The Lagos State Government has stopped the reopening of worship centers initially scheduled for Friday, June 19 (mosques) and Sunday, June 21 (churches).
Governor Babajide Sanwo-Olu announced the decision at a press briefing on Tuesday.
According to him, the development became necessary as a result of the rising cases of COVID-19 in the state.
“Dear Lagosians, in the most recent guidelines which we issued on the gradual easing of the lockdown, based on the advice of the Presidential Task Force on COVID-19, I noted that we would shortly be permitting the restricted opening of religious houses, on the condition of strict compliance with detailed guidelines issued by the Lagos State Safety Commission.
“We have been closely monitoring the situation since then, and have now concluded that we cannot proceed with any form of re-opening for places of worship in Lagos State, until further notice,” Sanwo-Olu said.
“This is not a decision that we have taken lightly, it is simply in line with our ongoing evaluation of evolving scenarios regarding the course of the infection in Lagos State and the corresponding public health advisory guidelines issued by the experts.
“So, let me say this again: we are now hereby suspending, with immediate effect, the plan to re-open religious houses and places of worship in Lagos State, until further notice. We will continue to monitor the situation closely, and continue to base our decision-making on data modelling; as well as on the responsibility we have to act in a manner that ensures the protection of all of you the people of Lagos State.
“Therefore, until further notice, all places of worship in Lagos State will remain closed. Social and events centers, and social clubs, will also remain closed, for now,” he added.
On Monday, Nigeria recorded 573 new coronavirus infections, bringing the total number of cases in the country to 16,658.
Of the new infections, Lagos reported the highest figure with 216 new cases, bringing the total number of cases in the state to 7,319.
Consequently, the state has remained the epicentre of infections in the country, closely followed by the FCT with 1,264 and Kano state with 1,158.
To curb further spread of the virus, the Federal Government had in March, imposed a lockdown on the three majorly affected states at the time (Lagos, Ogun State and the FCT).
Subsequently, other states began to impose varying degrees of curfews and governors eventually agreed on interstate lockdowns as they began to record new infections.
But weeks after the federal government-imposed lockdown, President Muhammadu Buhari announced again that there would be a gradual easing of the lockdown in order to allow economic activities resume as the country could not sustain an extended period of economic inactivity.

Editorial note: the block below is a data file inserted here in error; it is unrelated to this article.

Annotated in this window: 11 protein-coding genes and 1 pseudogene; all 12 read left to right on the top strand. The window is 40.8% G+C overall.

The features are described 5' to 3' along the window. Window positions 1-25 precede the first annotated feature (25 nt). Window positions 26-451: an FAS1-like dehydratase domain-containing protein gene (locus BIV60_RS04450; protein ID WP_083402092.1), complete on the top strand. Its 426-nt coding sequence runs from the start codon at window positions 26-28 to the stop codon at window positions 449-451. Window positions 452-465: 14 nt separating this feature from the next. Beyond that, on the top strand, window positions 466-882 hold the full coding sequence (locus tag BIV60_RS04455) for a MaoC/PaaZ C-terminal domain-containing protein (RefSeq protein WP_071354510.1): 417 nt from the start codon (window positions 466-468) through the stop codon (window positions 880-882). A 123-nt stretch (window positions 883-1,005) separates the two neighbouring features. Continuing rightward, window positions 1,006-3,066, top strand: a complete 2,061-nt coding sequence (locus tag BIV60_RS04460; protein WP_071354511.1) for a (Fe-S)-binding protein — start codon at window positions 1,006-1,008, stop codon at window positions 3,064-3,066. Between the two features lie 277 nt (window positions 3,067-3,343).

While essential workers and other levels of workers have been allowed to resume so far, the government has still appealed to those who can afford to stay at home, to do so.
Reducing interpersonal contacts and maintaining social distancing of up to 2-3 meters is said to be one of the ways to curb the spread of the virus but that in itself has proven to be a difficult task for most Nigerians.
Other measures to stay safe include sneezing or coughing into your elbow, washing of hands regularly, use of alcohol-based sanitizers and wearing of face masks.
While most businesses have been allowed to resume with strict adherence to the above measures, schools, cinemas, clubs and other places of mass social gatherings remain shut.
However, on June 1, the Presidential Task Force on COVID-19 lifted the ban on religious gatherings in the country.
While the PTF had said it does not recommend that people resume at places of worship, it noted that if they have to, they must adhere strictly to the guidelines, some of which include the mandatory use of face masks by worshippers and provision of handwashing spots at the entrances.
Also, the use of hand sanitizers with at least sixty per cent alcohol content and mandatory temperature checks was advised.
The PTF also mandated that facilities be structured in a way that physical distancing can be observed and as much as possible, congregants avoid activities such a hugging, shaking or kissing.
In addition, it noted that church/mosque volunteers (ushers, choir, security etc) that have underlying illnesses should not be allowed to serve, while the time for worship services should not be more than one hour.
Following the announcement, states began to lift the ban placed on worship centers.
In Lagos State, the governor on June 4, announced that worship centers could reopen but limit the capacity of persons per time to 40%.
For larger worship centers, he said the maximum of attendees should be 500 persons per time.
The reopening was to commence on June 21 for churches and June 19 for mosques.